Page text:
My mother told me last night that she and her husband have decided to drop their cable TV subscription and instead stream programing through website services. I haven’t had TV for years–we never bothered to buy one of those converter boxes for the antennae and we don’t have any reception, and, yes, we are one of about six families left in America without a wide screen television–so I can appreciate the beauty of getting your kicks from online programming. Here are three little bits of online pleasure I’ve come across lately.
Ben Saunders Walks to the North Pole
Obviously I like adventurers, especially cold weather ones (see my obsession with Shackleton and Everest for further proof). I used Ben Saunders’s talk to fit into my character lessons for this year: greatness is reserved for those willing to endure the pain it takes to achieve it. I pointed out that a valid question is what greatness has to do with us–after all, greatness is by definition something only a few can achieve. Saunders uses the word potential, and I submitted to my students that for each of us, greatness is something we achieve when we’ve reached the top percent of our potential.
Janelle Monae Makes a Body Want to Move
I can’t dance, but I wish I could. Someday I hope to take my wife out to dancing lessons as a series of dates, but for now I’ll have to stick to spectating. Janelle Monae’s video is worth spectating . . .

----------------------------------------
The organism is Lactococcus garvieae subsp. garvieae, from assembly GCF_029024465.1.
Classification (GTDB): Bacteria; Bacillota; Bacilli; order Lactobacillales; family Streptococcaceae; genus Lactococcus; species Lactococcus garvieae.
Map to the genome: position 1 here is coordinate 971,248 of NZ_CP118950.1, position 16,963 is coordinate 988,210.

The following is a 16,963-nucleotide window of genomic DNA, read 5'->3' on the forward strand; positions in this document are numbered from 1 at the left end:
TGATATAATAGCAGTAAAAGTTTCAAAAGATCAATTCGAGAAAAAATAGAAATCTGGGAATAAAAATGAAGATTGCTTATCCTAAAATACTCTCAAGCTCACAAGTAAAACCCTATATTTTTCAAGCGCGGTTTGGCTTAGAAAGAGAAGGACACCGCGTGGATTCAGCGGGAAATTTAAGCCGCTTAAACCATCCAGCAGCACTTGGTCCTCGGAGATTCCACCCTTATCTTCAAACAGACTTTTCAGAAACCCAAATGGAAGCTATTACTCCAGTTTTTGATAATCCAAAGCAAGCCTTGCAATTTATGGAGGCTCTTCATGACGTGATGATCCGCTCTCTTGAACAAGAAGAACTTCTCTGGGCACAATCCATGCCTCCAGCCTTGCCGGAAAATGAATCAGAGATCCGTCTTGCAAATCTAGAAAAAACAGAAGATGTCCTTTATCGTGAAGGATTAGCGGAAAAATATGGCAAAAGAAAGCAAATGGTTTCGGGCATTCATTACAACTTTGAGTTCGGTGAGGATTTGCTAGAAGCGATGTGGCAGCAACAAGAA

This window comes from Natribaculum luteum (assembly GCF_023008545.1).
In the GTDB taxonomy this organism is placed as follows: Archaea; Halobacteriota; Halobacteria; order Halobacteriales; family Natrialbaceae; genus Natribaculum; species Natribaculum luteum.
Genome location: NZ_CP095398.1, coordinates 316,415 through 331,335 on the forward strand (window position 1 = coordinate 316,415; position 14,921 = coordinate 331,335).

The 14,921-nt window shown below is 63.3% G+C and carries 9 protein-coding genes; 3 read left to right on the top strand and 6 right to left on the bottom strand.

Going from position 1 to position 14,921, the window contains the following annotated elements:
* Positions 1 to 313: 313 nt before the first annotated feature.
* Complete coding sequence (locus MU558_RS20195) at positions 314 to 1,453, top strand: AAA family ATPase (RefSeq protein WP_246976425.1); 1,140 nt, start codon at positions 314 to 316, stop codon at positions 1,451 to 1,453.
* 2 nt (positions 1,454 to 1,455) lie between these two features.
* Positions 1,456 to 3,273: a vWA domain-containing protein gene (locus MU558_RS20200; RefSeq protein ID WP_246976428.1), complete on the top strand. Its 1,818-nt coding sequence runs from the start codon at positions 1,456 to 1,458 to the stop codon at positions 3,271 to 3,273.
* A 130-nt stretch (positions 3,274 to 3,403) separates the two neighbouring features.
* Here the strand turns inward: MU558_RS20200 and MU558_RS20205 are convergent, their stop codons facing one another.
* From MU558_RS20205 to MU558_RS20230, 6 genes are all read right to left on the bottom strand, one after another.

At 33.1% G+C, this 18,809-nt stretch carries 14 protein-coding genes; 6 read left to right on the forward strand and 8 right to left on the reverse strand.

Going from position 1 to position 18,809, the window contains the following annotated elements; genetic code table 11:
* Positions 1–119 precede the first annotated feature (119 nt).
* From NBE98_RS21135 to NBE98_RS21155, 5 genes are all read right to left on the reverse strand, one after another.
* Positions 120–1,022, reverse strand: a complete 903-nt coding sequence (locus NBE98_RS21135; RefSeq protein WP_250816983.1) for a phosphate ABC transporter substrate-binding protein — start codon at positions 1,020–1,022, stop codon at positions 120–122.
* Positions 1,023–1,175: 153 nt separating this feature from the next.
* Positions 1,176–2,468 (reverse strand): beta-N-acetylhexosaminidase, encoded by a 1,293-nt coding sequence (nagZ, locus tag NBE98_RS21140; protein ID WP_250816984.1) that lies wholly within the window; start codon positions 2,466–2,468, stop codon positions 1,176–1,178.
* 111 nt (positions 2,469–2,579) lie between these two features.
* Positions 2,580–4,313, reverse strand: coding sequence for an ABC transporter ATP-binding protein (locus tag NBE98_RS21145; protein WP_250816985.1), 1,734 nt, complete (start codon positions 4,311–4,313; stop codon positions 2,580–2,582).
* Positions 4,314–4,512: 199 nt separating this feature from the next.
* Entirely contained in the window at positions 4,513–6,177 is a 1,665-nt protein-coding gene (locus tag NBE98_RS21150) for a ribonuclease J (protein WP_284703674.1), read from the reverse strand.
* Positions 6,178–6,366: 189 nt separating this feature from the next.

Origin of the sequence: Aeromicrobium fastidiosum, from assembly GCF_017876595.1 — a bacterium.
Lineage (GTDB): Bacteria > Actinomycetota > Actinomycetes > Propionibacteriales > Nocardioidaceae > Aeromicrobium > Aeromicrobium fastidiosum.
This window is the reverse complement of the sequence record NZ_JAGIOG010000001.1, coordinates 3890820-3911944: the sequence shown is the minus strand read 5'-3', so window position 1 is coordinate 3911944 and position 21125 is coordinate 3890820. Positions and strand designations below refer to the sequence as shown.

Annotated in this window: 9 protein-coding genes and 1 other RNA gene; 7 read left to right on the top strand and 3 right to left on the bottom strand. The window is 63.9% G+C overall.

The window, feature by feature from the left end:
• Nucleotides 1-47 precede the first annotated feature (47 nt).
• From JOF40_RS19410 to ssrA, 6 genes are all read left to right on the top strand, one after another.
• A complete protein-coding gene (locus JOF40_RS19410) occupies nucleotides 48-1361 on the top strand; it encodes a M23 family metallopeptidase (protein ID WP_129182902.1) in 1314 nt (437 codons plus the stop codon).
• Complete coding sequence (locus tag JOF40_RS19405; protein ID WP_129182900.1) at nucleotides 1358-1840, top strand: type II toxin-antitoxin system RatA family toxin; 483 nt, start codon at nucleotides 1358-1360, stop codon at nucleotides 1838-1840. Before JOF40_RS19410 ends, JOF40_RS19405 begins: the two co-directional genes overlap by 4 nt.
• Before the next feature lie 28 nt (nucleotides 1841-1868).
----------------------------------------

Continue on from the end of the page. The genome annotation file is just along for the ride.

Christmas Worship through Carols
I love Christmas carols and especially love concert choirs. In addition to wishing I’d learned how to dance, learning to sing is something I wish I’d learned to do. I admitted to my students today that it would have been good in high school to take choir–I truly would love knowing how to read music and simply sing the bass line. It wasn’t until later in life that I realized that my vocal range is sufficient for such singing, that music is written for “normal” voices like me to sing in parts . . . Who knew? Anyway, “Once in Royal David’s City” gets a lot of play on my computer during Advent.
Thanks for reading–and watching . . .